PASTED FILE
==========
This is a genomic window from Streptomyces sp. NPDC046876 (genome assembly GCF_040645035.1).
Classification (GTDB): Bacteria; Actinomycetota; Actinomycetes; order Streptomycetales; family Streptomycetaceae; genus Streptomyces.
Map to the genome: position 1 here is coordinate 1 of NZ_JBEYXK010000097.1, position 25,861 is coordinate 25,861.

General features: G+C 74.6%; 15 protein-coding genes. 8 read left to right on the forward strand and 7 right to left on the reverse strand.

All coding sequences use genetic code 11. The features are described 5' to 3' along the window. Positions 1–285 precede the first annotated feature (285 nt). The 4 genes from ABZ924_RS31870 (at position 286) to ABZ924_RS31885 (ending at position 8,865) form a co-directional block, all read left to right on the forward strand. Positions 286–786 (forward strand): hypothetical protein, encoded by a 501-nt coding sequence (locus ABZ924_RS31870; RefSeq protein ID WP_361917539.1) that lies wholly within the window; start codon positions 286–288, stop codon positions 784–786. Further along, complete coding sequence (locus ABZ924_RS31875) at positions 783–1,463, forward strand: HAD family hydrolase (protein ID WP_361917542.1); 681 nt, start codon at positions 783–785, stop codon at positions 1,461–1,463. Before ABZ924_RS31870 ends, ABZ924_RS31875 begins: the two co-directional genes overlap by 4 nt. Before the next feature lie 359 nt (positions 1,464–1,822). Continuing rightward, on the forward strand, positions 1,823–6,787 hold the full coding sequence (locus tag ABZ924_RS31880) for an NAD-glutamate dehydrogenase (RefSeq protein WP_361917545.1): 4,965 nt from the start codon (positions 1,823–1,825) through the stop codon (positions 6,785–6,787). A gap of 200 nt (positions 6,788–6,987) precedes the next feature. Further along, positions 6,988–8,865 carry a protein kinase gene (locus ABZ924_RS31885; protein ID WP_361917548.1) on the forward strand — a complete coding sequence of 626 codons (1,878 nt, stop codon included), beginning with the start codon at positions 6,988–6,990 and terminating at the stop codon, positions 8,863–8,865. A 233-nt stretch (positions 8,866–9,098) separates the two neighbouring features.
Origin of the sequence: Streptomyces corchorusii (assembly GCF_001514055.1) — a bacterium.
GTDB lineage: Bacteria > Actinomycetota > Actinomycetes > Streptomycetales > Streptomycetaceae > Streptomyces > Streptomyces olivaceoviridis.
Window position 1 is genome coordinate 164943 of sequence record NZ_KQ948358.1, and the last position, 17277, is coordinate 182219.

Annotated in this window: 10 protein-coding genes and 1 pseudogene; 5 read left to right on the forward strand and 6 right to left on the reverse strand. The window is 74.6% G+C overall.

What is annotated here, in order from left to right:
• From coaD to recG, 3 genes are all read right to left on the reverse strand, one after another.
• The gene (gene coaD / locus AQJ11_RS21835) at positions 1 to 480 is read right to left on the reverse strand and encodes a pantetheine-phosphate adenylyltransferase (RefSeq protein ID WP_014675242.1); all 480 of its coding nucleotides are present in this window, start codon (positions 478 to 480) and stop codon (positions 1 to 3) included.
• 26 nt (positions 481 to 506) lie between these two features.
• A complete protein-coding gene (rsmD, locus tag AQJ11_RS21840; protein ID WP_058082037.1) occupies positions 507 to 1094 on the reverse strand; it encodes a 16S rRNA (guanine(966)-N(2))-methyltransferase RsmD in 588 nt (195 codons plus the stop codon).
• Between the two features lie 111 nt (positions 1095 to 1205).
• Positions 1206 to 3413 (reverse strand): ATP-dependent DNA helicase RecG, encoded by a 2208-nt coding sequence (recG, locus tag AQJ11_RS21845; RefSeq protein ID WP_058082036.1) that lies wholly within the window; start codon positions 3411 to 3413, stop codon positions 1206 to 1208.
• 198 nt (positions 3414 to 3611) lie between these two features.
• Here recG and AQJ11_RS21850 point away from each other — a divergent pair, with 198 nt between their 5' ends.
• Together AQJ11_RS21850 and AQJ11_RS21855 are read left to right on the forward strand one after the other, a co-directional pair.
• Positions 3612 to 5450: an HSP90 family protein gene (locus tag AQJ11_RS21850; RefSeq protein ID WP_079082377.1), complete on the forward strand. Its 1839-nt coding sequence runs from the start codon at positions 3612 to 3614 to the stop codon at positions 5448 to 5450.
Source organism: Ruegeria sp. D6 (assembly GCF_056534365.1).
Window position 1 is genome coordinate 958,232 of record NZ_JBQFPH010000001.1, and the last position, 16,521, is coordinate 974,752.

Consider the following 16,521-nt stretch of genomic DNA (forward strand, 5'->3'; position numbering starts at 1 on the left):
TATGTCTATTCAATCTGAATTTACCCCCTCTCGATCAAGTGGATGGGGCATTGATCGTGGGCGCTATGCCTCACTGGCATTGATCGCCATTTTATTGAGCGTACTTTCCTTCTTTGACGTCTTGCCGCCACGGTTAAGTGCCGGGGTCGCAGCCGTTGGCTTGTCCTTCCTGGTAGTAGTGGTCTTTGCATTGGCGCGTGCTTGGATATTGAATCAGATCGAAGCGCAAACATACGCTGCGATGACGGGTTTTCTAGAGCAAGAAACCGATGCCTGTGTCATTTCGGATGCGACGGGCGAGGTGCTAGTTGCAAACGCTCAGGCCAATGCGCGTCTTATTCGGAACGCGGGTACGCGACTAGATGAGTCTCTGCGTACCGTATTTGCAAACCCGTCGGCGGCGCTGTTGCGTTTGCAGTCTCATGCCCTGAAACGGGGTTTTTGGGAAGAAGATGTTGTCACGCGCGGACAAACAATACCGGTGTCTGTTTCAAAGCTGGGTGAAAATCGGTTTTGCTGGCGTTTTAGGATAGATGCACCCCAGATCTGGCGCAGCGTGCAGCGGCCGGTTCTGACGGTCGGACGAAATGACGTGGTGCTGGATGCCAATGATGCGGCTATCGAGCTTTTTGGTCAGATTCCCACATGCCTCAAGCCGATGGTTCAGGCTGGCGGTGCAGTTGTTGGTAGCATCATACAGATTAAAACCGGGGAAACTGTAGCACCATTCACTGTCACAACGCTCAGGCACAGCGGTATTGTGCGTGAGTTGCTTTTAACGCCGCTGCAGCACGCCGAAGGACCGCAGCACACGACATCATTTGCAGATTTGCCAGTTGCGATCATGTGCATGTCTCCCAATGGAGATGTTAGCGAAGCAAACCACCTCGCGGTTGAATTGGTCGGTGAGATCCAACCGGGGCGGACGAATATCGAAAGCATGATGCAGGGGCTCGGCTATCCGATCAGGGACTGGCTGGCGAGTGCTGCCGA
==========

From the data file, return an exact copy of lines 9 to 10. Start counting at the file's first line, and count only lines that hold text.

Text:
Annotated in this window: 10 protein-coding genes and 1 pseudogene; 5 read left to right on the forward strand and 6 right to left on the reverse strand. The window is 74.6% G+C overall.

What is annotated here, in order from left to right: